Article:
You like "Jackass" skateboarder-stuntman Bam Margera? For 40 bucks he'll wish you a happy birthday or bat mitzvah. TV personality Carmen Electra? She'll do the same for $100. Or for $25, you can send your dad a greeting from June 1985 Playboy Playmate Devin Devasquez — all through the website Cameo.com, a service allowing fans to have fan faves record brief personalized videos.
"You just basically shoot a video wishing someone happy anniversary or someone's having a baby or someone wants you to say 'hi' to their friend and wish her luck on her audition," says Merrick's Dina Lohan, 55, mother of actress Lindsay Lohan and herself a former reality-TV star ("Living Lohan"). "You can either send it to Cameo," which sends a link to the recipient, "or you can send it personally from you to them, which is what I do most of the time."
The downloadable videos generally each run 30 to 60 seconds. Each celeb sets their own price, with Lohan — whom Cameo CEO Steven Galanis calls "if not the first then one of the first" celebrities on the service when it launched in February 2017 — charging $75.
Dana Nolan, 24, of West Babylon, got a Cameo video from a friend for her birthday last month. "It was Dorinda Medley from 'The Real Housewives of New York City," Nolan says. "She wished me happy birthday, she talked a little bit about some of the stuff my friend had told her about me, she made it pretty personal. I love the 'Housewives’ franchise; it's my guilty pleasure and Dorinda is one of my favorite people on it, so it was a very nice surprise."
Galanis, 30, says the idea for Cameo arose after he and New York Knicks player Lance Thomas, a college friend, were chatting about personal-appearance fees. Realizing selfies were "the new autographs," they took the concept a step further to personalized video. With engineer Devon Townsend and producer-agent Martin Blencowe, they formed the company in October 2016.
Long Island celebs on the service include actress Nikki Blonsky ($20) and "Bar Rescue" star Jon Taffer ($149), both of Great Neck; "Real Housewives of New York" stars Jill Zarin ($75), from Woodmere, and Luann de Lesseps ($100), who has a home in Sag Harbor; and Bethpage singer Nick Tangorra ($20). Two of the 77 categories are "Howard Stern's Wack Pack" (regular callers and guests of the Roosevelt- and Rockville Centre-raised shock jock) and "Summer House," Bravo's Hamptons-set reality show, which offers Lindsay Hubbard, Stephen McGee, Carl Radke and Lauren Wirkus at $30-$35 apiece.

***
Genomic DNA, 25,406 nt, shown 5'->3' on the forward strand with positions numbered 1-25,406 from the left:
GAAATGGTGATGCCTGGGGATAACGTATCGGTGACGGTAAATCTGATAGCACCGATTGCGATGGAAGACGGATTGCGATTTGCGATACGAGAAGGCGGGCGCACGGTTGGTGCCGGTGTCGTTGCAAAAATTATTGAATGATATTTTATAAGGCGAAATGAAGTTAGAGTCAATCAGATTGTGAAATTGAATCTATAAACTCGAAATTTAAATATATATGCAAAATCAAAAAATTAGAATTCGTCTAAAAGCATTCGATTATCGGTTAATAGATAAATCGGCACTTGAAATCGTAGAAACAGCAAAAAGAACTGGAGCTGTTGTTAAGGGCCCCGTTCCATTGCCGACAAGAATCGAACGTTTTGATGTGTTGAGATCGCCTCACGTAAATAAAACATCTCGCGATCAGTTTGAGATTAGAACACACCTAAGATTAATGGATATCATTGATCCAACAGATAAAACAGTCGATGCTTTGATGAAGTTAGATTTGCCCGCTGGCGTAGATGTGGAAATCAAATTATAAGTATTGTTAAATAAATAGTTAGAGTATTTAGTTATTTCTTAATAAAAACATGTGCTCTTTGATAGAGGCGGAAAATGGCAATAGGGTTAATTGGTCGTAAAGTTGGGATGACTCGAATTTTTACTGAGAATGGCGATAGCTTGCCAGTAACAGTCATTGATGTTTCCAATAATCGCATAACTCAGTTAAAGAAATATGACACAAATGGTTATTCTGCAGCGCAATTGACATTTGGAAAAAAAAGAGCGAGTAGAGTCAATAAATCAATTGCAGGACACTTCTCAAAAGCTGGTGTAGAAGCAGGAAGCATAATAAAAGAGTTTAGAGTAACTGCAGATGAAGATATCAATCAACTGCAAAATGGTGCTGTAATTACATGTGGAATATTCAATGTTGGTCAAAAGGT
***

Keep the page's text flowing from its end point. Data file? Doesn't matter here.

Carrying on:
The categories aren't all so categorical. "Author," for instance, is stocked with people best known, if at all, for things other than books, such as rugby and rap. Children's-book author Dan Gutman, of the popular "My Weird School" series, was dubious when shown the site, which prospective Cameo stars can join via their Instagram accounts or through an online enrollment page. (Cameo, which handles all the transactions, takes 25 percent of the celebrity's fee.)
"At this stage, it seems a little cheesy and I could just as easily ask my Facebook and Twitter fans' parents if they want a video and make one for them," says Gutman, 62, who would use a service like PayPal and donate any proceeds to environmental causes.
Still, recipients seem to enjoy the videos as the website's reaction videos, shot by recipients’ friends and posted with permission, attest. And people are finding uses for the service that the founders never expected. "One guy was quitting his job and used Bam Margera to tell his boss he was a terrible boss, and that's how he quit," says Galanis. "And we've had people use celebrities to help them come out to their parents as gay."